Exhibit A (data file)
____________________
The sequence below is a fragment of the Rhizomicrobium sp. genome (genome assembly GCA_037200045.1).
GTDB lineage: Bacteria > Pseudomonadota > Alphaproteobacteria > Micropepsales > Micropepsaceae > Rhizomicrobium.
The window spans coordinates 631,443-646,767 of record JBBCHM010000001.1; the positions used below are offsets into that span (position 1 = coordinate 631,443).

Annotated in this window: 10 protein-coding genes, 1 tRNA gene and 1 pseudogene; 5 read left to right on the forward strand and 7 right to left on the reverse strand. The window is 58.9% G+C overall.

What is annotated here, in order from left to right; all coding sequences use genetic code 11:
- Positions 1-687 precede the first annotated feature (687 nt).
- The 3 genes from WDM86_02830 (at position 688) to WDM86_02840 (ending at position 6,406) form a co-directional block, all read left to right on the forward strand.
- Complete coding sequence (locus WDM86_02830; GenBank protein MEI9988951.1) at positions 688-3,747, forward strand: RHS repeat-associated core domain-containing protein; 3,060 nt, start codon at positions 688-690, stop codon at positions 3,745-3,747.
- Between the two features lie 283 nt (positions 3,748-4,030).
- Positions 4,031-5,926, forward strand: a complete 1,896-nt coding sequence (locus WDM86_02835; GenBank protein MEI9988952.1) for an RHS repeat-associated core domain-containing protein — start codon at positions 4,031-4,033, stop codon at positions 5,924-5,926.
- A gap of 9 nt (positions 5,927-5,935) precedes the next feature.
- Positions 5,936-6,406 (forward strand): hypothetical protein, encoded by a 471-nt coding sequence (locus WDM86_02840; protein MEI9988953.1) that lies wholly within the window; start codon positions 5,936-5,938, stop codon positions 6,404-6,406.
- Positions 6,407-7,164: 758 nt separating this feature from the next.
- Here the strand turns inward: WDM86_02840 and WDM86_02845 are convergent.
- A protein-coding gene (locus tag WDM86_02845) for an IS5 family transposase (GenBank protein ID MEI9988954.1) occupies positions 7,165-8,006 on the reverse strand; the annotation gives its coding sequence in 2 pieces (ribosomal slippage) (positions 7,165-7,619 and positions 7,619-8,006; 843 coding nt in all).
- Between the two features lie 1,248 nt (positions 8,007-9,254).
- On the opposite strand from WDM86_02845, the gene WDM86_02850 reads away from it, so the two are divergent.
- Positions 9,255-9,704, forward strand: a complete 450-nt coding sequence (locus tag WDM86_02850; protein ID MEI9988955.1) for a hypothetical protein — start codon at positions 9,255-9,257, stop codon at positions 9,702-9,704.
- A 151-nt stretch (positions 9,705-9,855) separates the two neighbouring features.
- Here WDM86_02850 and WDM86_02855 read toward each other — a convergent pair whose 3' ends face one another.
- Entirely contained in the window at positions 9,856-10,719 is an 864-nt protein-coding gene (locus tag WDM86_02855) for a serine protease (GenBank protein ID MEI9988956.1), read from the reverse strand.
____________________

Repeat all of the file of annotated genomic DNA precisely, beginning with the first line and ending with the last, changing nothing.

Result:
The sequence below is a fragment of the Rhizomicrobium sp. genome (genome assembly GCA_037200045.1).
GTDB lineage: Bacteria > Pseudomonadota > Alphaproteobacteria > Micropepsales > Micropepsaceae > Rhizomicrobium.
The window spans coordinates 631,443-646,767 of record JBBCHM010000001.1; the positions used below are offsets into that span (position 1 = coordinate 631,443).

Annotated in this window: 10 protein-coding genes, 1 tRNA gene and 1 pseudogene; 5 read left to right on the forward strand and 7 right to left on the reverse strand. The window is 58.9% G+C overall.

What is annotated here, in order from left to right; all coding sequences use genetic code 11:
- Positions 1-687 precede the first annotated feature (687 nt).
- The 3 genes from WDM86_02830 (at position 688) to WDM86_02840 (ending at position 6,406) form a co-directional block, all read left to right on the forward strand.
- Complete coding sequence (locus WDM86_02830; GenBank protein MEI9988951.1) at positions 688-3,747, forward strand: RHS repeat-associated core domain-containing protein; 3,060 nt, start codon at positions 688-690, stop codon at positions 3,745-3,747.
- Between the two features lie 283 nt (positions 3,748-4,030).
- Positions 4,031-5,926, forward strand: a complete 1,896-nt coding sequence (locus WDM86_02835; GenBank protein MEI9988952.1) for an RHS repeat-associated core domain-containing protein — start codon at positions 4,031-4,033, stop codon at positions 5,924-5,926.
- A gap of 9 nt (positions 5,927-5,935) precedes the next feature.
- Positions 5,936-6,406 (forward strand): hypothetical protein, encoded by a 471-nt coding sequence (locus WDM86_02840; protein MEI9988953.1) that lies wholly within the window; start codon positions 5,936-5,938, stop codon positions 6,404-6,406.
- Positions 6,407-7,164: 758 nt separating this feature from the next.
- Here the strand turns inward: WDM86_02840 and WDM86_02845 are convergent.
- A protein-coding gene (locus tag WDM86_02845) for an IS5 family transposase (GenBank protein ID MEI9988954.1) occupies positions 7,165-8,006 on the reverse strand; the annotation gives its coding sequence in 2 pieces (ribosomal slippage) (positions 7,165-7,619 and positions 7,619-8,006; 843 coding nt in all).
- Between the two features lie 1,248 nt (positions 8,007-9,254).
- On the opposite strand from WDM86_02845, the gene WDM86_02850 reads away from it, so the two are divergent.
- Positions 9,255-9,704, forward strand: a complete 450-nt coding sequence (locus tag WDM86_02850; protein ID MEI9988955.1) for a hypothetical protein — start codon at positions 9,255-9,257, stop codon at positions 9,702-9,704.
- A 151-nt stretch (positions 9,705-9,855) separates the two neighbouring features.
- Here WDM86_02850 and WDM86_02855 read toward each other — a convergent pair whose 3' ends face one another.
- Entirely contained in the window at positions 9,856-10,719 is an 864-nt protein-coding gene (locus tag WDM86_02855) for a serine protease (GenBank protein ID MEI9988956.1), read from the reverse strand.